My beautiful sister, Danielle, posted this on her Facebook a month ago and I wanted to share it with all of you. I hope it challenges your idea of community in such a digital world. – Brittny
“Buddy. Pal. Mate. Chum.” Whatever you call it… What is a f r i e n d ?
Good ol’ Webster says:
- Friend (fre nd) n. – A person known well to another and regarded with liking, affection, and loyalty.
— I’m currently taking a Sociology of Mass Media course at school and it’s given me a new insight on this word we use to classify the people we know as “friends”. Through the use of social networking, our internet capability has given us accessibility to people, news and events around the world almost instantaniously. This has positive and negative effects on society. With sites like facebook, twitter, foursquare etc. we provide information to a community of people that notifies them about our personal lives, opinions and emotions, our current events, even our where-abouts. We’ve becomesocially transparent. For some, this shift in interpersonal relationships has been a positive thing. It’s made communication easier for those who have a hard time talking to people in a social setting. But, we are slowly becoming a generation of social media dependency that even I am guilty of. You’d be lying if you said you’ve never signed onto facebook and browsed your friends profiles to see what they’re up to, instead of picking up the phone or driving to their house to see how they’re doing. It’s just quicker and more convenient for us to sit in our room and read a computer screen as opposed to actually communicating and interacting with another person face-to-face. This has caused a negative impact on how we view one another. There is no validity in a status update or a picture posted to their wall about a person’s well-being.
“Facebook ” couldn’t be a more appropriate name for the site we update day to day. Everytime we sign on, we hide our face behind a screen that allows us to become an open book to the people on our friend list. This prevents us from interacting with one another and creating real relationships.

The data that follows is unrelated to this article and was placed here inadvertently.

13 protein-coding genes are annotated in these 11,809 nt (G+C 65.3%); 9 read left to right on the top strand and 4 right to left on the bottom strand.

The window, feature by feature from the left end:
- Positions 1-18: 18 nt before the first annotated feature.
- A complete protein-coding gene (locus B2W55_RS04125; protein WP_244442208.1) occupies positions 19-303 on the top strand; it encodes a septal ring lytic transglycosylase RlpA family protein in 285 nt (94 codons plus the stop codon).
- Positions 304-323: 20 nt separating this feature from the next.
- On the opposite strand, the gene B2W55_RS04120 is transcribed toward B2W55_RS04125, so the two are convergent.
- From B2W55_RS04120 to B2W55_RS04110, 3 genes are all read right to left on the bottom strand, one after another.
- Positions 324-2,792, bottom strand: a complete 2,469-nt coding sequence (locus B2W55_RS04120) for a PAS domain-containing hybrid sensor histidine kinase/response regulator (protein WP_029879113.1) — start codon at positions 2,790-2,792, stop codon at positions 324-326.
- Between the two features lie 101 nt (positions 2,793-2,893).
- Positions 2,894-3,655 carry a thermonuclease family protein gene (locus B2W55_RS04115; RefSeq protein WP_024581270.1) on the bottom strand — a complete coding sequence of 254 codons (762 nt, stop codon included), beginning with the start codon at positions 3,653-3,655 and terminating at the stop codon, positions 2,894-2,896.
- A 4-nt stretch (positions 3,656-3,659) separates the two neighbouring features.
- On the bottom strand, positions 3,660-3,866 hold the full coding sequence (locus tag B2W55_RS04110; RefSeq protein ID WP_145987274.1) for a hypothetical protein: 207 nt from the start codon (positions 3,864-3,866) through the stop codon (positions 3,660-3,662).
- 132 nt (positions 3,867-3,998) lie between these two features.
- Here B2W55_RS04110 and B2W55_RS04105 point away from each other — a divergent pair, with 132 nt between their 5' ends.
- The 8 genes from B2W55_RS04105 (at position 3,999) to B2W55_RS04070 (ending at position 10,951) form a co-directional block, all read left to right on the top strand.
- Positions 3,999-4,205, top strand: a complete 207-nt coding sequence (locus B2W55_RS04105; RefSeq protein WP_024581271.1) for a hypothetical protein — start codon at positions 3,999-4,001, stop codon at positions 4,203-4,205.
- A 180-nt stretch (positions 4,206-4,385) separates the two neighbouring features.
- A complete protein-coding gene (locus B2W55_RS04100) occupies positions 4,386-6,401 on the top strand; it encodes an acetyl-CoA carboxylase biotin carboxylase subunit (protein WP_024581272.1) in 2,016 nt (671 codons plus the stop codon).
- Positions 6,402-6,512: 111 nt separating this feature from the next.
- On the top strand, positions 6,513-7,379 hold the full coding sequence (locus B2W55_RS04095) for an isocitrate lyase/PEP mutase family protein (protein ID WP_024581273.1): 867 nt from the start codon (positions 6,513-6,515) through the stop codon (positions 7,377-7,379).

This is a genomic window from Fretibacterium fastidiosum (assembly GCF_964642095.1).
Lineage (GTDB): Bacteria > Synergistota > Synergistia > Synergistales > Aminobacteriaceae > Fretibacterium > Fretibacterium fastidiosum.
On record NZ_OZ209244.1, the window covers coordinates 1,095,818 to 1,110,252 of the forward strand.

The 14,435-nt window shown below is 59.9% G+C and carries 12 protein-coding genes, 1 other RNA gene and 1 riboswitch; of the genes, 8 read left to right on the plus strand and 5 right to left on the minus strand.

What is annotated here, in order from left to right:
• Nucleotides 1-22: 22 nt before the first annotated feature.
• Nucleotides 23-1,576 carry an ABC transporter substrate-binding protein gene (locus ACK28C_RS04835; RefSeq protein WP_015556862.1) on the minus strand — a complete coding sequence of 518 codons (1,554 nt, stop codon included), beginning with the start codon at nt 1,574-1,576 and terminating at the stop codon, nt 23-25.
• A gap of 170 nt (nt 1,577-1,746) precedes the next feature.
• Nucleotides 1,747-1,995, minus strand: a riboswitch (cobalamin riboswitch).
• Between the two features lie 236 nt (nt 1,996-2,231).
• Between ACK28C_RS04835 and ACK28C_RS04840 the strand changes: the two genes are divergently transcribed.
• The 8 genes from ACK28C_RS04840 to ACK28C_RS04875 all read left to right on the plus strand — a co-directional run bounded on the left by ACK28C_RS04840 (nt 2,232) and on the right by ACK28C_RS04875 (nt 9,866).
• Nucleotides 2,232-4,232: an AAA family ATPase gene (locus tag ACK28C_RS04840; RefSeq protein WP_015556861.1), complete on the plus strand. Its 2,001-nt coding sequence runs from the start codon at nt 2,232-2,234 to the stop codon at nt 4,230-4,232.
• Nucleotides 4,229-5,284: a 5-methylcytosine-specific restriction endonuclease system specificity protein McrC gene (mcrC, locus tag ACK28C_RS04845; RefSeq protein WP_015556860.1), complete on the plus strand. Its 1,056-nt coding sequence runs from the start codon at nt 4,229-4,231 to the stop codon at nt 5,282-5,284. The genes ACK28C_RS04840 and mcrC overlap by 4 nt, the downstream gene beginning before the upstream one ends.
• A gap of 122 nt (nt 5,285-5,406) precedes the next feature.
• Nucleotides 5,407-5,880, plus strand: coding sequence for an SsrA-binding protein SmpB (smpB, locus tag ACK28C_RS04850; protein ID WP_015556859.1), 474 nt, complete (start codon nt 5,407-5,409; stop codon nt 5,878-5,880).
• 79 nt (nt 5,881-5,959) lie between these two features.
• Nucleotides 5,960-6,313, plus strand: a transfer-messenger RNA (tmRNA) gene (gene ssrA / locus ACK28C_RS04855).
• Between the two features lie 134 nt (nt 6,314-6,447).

- Did you know the average user spends about 15 hours and 33 minutes on Facebook per month? Scary, huh?
Our generation has become mesmerized by social media interaction. Think about it & ask yourself these questions: How many people are on your friends list? Now… how many of those people do you talk to or see on a regular basis?
– and I don’t mean through your computer screen. Sometimes I ask myself who some of them even are. As sad as it is, it’s the truth. Social networking has created a gap in how we interact with the people around us. We add friends we met just once to see who they are, where they’re from, what mutual friends we have. Where we used to visit friend’s houses, we’ve replaced with visiting pages. We no longer have to memorize phone numbers, birthdays or anniversaries because they’re right at our fingertips. [Side Note: I don’t want anyone to think I’m anti-social networking, internet or social media as a whole, because I’m not.] I like being in contact with old friends I haven’t seen in awhile. I enjoy getting updates from friends I have all over the world. I just think we need to change our ways and our intentions. I don’t want the way my profile portrays me to reflect the person I truly am. There are truths behind it, but in all honesty, I want to change.
As you know, the season of Lent has arrived and we are asked to sacrifice one thing we normally find is a necessity on a daily basis. Some people give up chocolate (because who can deny that stuff?). Others give up soda. I’ve tried to give up profanity in the past. But this year, I’m taking a different approach. I’m going to give up facebook for awhile. Now I know that people say that all of the time and classify it as just a “cry for attention”, but in all seriousness, I want to change this dependency. I want to put myself out there in the world and interact in a new way. I don’t want to sit here and obsess over why my old friends haven’t contacted me. I refuse to be ashamed of my real life that I have to play a different role online.
So, dear friends, this is my request . Whether you live a few miles away, or across the globe. Take the time you would have normally logged onto facebook and apply that in other areas of your life.Make a change. Face the issues you’ve been dealing with and share them with someone else. You’ll feel better about yourself because you got it off your chest. Don’t be afraid. Confront the person you’ve been shutting out of your life. Spark up a conversation. Talk to an old friend and meet up with them to see how they’re doing. Create new memories. Visit family you haven’t seen in awhile.Make a new friend. Say “hello” to a complete stranger, it might just change their day. Write a letter. Send it to a friend who lives far away. Leave your mark. Say or write encouraging words to someone you know who needs them. (or on a card & place it anonymously where they wont see it.) Just so they know someone is thinking of them. Pass it on. Be kind to someone else and ask them to participate with you.
This is true interaction.
On that note, I’m signing off. But I’ll be back. If you’d like to get in touch with me, please do before I take off. Message me. Write me a letter. If you have my number, contact me. I really want this to work and I hope you try it too.
Operation friend request is a go.
Until next time.